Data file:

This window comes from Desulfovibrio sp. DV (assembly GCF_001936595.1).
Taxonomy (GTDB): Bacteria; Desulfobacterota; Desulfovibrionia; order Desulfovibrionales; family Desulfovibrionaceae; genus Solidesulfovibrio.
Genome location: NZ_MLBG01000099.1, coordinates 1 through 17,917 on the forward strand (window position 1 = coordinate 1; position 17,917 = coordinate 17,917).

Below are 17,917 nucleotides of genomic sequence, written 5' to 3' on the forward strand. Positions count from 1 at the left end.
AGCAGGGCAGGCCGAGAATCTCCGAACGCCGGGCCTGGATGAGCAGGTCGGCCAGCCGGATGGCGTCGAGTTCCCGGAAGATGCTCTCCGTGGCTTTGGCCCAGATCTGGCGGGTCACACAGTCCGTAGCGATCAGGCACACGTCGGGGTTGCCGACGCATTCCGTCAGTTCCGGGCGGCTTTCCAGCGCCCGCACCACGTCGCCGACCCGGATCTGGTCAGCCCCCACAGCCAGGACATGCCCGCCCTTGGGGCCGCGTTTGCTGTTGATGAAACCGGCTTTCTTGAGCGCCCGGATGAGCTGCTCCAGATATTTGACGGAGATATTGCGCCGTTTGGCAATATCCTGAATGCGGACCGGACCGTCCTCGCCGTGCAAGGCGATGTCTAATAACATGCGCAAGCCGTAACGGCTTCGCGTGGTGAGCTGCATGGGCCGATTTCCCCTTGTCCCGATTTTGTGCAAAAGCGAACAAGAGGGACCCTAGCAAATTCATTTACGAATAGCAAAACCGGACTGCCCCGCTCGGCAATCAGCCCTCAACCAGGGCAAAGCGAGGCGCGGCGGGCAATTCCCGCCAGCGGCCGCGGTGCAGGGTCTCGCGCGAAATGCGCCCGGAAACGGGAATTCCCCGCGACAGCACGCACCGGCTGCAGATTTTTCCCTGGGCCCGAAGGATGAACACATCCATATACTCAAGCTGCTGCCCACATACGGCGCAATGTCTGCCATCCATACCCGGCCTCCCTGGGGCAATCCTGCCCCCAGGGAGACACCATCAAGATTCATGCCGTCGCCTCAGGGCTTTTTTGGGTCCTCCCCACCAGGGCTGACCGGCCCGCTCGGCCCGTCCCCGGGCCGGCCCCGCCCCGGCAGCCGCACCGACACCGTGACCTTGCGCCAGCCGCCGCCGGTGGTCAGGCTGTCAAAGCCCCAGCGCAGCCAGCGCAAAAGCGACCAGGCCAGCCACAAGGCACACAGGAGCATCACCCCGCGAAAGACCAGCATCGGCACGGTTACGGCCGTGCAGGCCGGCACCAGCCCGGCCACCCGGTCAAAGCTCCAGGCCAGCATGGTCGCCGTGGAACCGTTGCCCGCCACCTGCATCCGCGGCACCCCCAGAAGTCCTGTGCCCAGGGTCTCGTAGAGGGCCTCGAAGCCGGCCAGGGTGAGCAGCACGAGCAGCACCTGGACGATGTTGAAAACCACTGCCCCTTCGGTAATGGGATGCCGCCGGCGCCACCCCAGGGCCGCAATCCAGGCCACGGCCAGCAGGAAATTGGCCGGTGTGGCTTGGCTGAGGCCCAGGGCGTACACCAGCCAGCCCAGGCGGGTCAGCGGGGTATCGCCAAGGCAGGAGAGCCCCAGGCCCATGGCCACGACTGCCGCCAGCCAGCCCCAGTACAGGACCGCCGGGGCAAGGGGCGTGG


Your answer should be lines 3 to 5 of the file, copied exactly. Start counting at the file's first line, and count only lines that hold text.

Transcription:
Genome location: NZ_MLBG01000099.1, coordinates 1 through 17,917 on the forward strand (window position 1 = coordinate 1; position 17,917 = coordinate 17,917).

Below are 17,917 nucleotides of genomic sequence, written 5' to 3' on the forward strand. Positions count from 1 at the left end.
AGCAGGGCAGGCCGAGAATCTCCGAACGCCGGGCCTGGATGAGCAGGTCGGCCAGCCGGATGGCGTCGAGTTCCCGGAAGATGCTCTCCGTGGCTTTGGCCCAGATCTGGCGGGTCACACAGTCCGTAGCGATCAGGCACACGTCGGGGTTGCCGACGCATTCCGTCAGTTCCGGGCGGCTTTCCAGCGCCCGCACCACGTCGCCGACCCGGATCTGGTCAGCCCCCACAGCCAGGACATGCCCGCCCTTGGGGCCGCGTTTGCTGTTGATGAAACCGGCTTTCTTGAGCGCCCGGATGAGCTGCTCCAGATATTTGACGGAGATATTGCGCCGTTTGGCAATATCCTGAATGCGGACCGGACCGTCCTCGCCGTGCAAGGCGATGTCTAATAACATGCGCAAGCCGTAACGGCTTCGCGTGGTGAGCTGCATGGGCCGATTTCCCCTTGTCCCGATTTTGTGCAAAAGCGAACAAGAGGGACCCTAGCAAATTCATTTACGAATAGCAAAACCGGACTGCCCCGCTCGGCAATCAGCCCTCAACCAGGGCAAAGCGAGGCGCGGCGGGCAATTCCCGCCAGCGGCCGCGGTGCAGGGTCTCGCGCGAAATGCGCCCGGAAACGGGAATTCCCCGCGACAGCACGCACCGGCTGCAGATTTTTCCCTGGGCCCGAAGGATGAACACATCCATATACTCAAGCTGCTGCCCACATACGGCGCAATGTCTGCCATCCATACCCGGCCTCCCTGGGGCAATCCTGCCCCCAGGGAGACACCATCAAGATTCATGCCGTCGCCTCAGGGCTTTTTTGGGTCCTCCCCACCAGGGCTGACCGGCCCGCTCGGCCCGTCCCCGGGCCGGCCCCGCCCCGGCAGCCGCACCGACACCGTGACCTTGCGCCAGCCGCCGCCGGTGGTCAGGCTGTCAAAGCCCCAGCGCAGCCAGCGCAAAAGCGACCAGGCCAGCCACAAGGCACACAGGAGCATCACCCCGCGAAAGACCAGCATCGGCACGGTTACGGCCGTGCAGGCCGGCACCAGCCCGGCCACCCGGTCAAAGCTCCAGGCCAGCATGGTCGCCGTGGAACCGTTGCCCGCCACCTGCATCCGCGGCACCCCCAGAAGTCCTGTGCCCAGGGTCTCGTAGAGGGCCTCGAAGCCGGCCAGGGTGAGCAGCACGAGCAGCACCTGGACGATGTTGAAAACCACTGCCCCTTCGGTAATGGGATGCCGCCGGCGCCACCCCAGGGCCGCAATCCAGGCCACGGCCAGCAGGAAATTGGCCGGTGTGGCTTGGCTGAGGCCCAGGGCGTACACCAGCCAGCCCAGGCGGGTCAGCGGGGTATCGCCAAGGCAGGAGAGCCCCAGGCCCATGGCCACGACTGCCGCCAGCCAGCCCCAGTACAGGACCGCCGGGGCAAGGGGCGTGG